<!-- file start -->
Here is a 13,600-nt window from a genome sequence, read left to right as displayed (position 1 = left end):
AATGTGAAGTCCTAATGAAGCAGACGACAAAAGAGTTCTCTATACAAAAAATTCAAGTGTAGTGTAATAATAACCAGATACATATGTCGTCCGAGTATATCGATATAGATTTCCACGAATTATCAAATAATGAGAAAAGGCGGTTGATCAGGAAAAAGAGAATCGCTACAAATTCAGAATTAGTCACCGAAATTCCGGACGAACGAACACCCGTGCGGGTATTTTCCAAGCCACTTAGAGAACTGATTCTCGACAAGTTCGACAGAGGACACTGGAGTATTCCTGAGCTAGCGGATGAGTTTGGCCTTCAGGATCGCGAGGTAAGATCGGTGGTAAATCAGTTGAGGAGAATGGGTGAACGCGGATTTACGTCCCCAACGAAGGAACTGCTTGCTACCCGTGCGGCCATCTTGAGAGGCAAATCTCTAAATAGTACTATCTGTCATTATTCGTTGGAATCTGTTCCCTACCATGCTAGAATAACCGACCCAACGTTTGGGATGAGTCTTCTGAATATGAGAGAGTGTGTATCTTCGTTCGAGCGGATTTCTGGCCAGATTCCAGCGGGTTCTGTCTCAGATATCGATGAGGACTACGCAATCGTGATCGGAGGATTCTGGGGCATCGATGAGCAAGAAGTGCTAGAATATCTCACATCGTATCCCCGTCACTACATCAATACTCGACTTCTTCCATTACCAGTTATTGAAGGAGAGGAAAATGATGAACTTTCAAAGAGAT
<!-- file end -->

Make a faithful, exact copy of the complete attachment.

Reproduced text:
Here is a 13,600-nt window from a genome sequence, read left to right as displayed (position 1 = left end):
AATGTGAAGTCCTAATGAAGCAGACGACAAAAGAGTTCTCTATACAAAAAATTCAAGTGTAGTGTAATAATAACCAGATACATATGTCGTCCGAGTATATCGATATAGATTTCCACGAATTATCAAATAATGAGAAAAGGCGGTTGATCAGGAAAAAGAGAATCGCTACAAATTCAGAATTAGTCACCGAAATTCCGGACGAACGAACACCCGTGCGGGTATTTTCCAAGCCACTTAGAGAACTGATTCTCGACAAGTTCGACAGAGGACACTGGAGTATTCCTGAGCTAGCGGATGAGTTTGGCCTTCAGGATCGCGAGGTAAGATCGGTGGTAAATCAGTTGAGGAGAATGGGTGAACGCGGATTTACGTCCCCAACGAAGGAACTGCTTGCTACCCGTGCGGCCATCTTGAGAGGCAAATCTCTAAATAGTACTATCTGTCATTATTCGTTGGAATCTGTTCCCTACCATGCTAGAATAACCGACCCAACGTTTGGGATGAGTCTTCTGAATATGAGAGAGTGTGTATCTTCGTTCGAGCGGATTTCTGGCCAGATTCCAGCGGGTTCTGTCTCAGATATCGATGAGGACTACGCAATCGTGATCGGAGGATTCTGGGGCATCGATGAGCAAGAAGTGCTAGAATATCTCACATCGTATCCCCGTCACTACATCAATACTCGACTTCTTCCATTACCAGTTATTGAAGGAGAGGAAAATGATGAACTTTCAAAGAGAT